Is early discharge from hospital medical negligence?
All healthcare practitioners have a duty of care to their patients. In the hospital setting, there is a duty to provide hospital treatment for as long as is required.
Clinical negligence solicitors may put a strong case forward that negligence had occurred when a patient, who has been discharged from hospital, suffers a deterioration in their condition that would not occurred if they had remained in hospital for a longer period. However, this area of medical negligence, because of premature hospital discharge is a complicated area of law with many grey areas.
With the current, or should we say annual, crisis in the NHS. meaning many hospitals are at breaking capacity, the pressure to discharge patients, having closed many of the small rehabilitation hospitals, to free up acute beds, has never ever been greater. Although the statistics are some five years old, the National Audit Office Report in 2012-13, stated there were more than one million emergency re-admissions within 30 days of discharge. In addition, adverse drug events occur in up to 20% of patients after discharge. One can imagine these stats have remained the same or worsened.
Discharging a patient from hospital requires a great number of checks and balances, from suitable home support through to education about changes to or the introduction of new medications. For people with complex chronic health conditions, a discharge from hospital can be a complicated process.
What about discharge before any rehabilitation and no services following discharge
A Canadian study and recommendations for rehabilitation following a stroke;
Canadian stroke best practice recommendations: Stroke rehabilitation practice guidelines, update 2015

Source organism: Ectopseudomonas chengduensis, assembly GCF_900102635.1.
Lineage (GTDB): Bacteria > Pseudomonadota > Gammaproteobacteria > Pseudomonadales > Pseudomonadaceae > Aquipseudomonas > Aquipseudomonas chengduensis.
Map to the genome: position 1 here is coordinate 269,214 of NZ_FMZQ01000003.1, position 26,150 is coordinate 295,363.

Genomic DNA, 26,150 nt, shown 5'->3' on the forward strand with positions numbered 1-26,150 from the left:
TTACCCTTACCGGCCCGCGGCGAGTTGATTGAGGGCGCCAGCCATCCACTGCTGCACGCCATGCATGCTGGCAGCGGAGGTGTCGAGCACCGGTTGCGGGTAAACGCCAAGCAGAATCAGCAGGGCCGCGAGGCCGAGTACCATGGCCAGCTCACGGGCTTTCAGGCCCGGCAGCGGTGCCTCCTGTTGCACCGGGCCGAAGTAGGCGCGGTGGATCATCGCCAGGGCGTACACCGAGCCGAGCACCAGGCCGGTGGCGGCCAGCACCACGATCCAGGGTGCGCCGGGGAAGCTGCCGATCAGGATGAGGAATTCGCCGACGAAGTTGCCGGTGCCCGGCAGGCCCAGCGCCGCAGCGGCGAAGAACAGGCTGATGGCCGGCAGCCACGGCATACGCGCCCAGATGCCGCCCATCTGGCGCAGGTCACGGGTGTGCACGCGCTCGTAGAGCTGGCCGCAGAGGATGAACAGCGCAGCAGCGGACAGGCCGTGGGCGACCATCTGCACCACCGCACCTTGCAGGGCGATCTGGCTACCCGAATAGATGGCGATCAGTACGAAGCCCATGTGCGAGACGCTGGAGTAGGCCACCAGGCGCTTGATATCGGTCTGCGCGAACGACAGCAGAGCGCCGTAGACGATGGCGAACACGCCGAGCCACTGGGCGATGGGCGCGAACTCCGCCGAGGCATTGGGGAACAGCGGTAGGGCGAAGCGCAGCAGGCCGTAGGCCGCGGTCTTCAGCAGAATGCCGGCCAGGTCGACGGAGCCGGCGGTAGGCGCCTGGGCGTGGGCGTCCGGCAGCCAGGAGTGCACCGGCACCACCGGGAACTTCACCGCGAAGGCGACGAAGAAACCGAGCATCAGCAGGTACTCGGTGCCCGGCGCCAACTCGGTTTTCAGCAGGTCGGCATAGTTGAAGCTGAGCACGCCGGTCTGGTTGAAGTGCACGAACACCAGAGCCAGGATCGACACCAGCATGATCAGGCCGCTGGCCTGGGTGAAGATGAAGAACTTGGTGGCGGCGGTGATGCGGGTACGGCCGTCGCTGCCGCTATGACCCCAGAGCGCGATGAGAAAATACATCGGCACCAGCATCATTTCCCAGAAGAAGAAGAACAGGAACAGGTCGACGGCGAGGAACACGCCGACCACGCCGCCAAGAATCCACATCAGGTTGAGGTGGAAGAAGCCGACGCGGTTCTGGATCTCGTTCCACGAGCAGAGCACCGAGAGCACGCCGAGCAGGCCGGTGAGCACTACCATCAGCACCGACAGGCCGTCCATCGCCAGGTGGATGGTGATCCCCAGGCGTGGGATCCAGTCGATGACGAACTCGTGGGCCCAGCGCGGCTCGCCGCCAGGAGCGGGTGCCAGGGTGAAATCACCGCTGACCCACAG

Found, the benefits of specialized stroke unit care are substantial, both in terms of improving activities of daily living and reducing disabilities. As compared to general rehabilitation units, coordinated and organized rehabilitation care in a stroke unit has been shown to reduce mortality and hospital length of stay and to increase functional independence and quality of life.
Within a stroke unit, care is provided by an experienced interprofessional stroke team (including physicians, nurses, physiotherapists, occupational therapists, speech therapists, etc.) dedicated to the management of stroke patients,
For every 100 patients receiving organized inpatient interprofessional rehabilitation, an extra five return home in an independent state.
Are stroke victims, who are discharged from hospital, medically stable, without undergoing intensive rehabilitation victims of medical negligence. Are the rehabilitation specialists such as physiotherapists, Occupational Therapists and Speech Therapist negligent in not providing the optimum treatment, or are those signing the discharge forms negligent by discharging the patient before the rehabilitation experts are able to provide their treatment. Who should the victim pursue, if anyone?
This month, February 2018, the Chartered Society of Physiotherapy, in their on-going campaign to highlight the need of rehabilitation after a stroke stated;
Prof Karen Middleton, chief executive of the CSP, said:
‘More lives than ever are being saved, which is very welcome news, but it is critical that we do not then waste those lives after stroke.
‘Two-thirds of people leave hospital with a disability and 45% of people who leave hospital after having had a stroke feel abandoned when they cannot access high quality rehabilitation services.
‘We must do more for those people to ensure no-one misses out, and with the average age of stroke survivors falling, the case is ever more urgent.
‘We cannot have people losing 20 years or more of their working lives for entirely avoidable reasons.
‘Rehabilitation gives people back their independence and helps them get back into work and it must be available to all who need it.’
Is it negligent not to provide optimum rehabilitation
Check out this video from The Chartered Society of Physiotherapy called “Rehab Matters” then answer the question.
The difference is being totally dependent or totally independent. However, Is it negligent?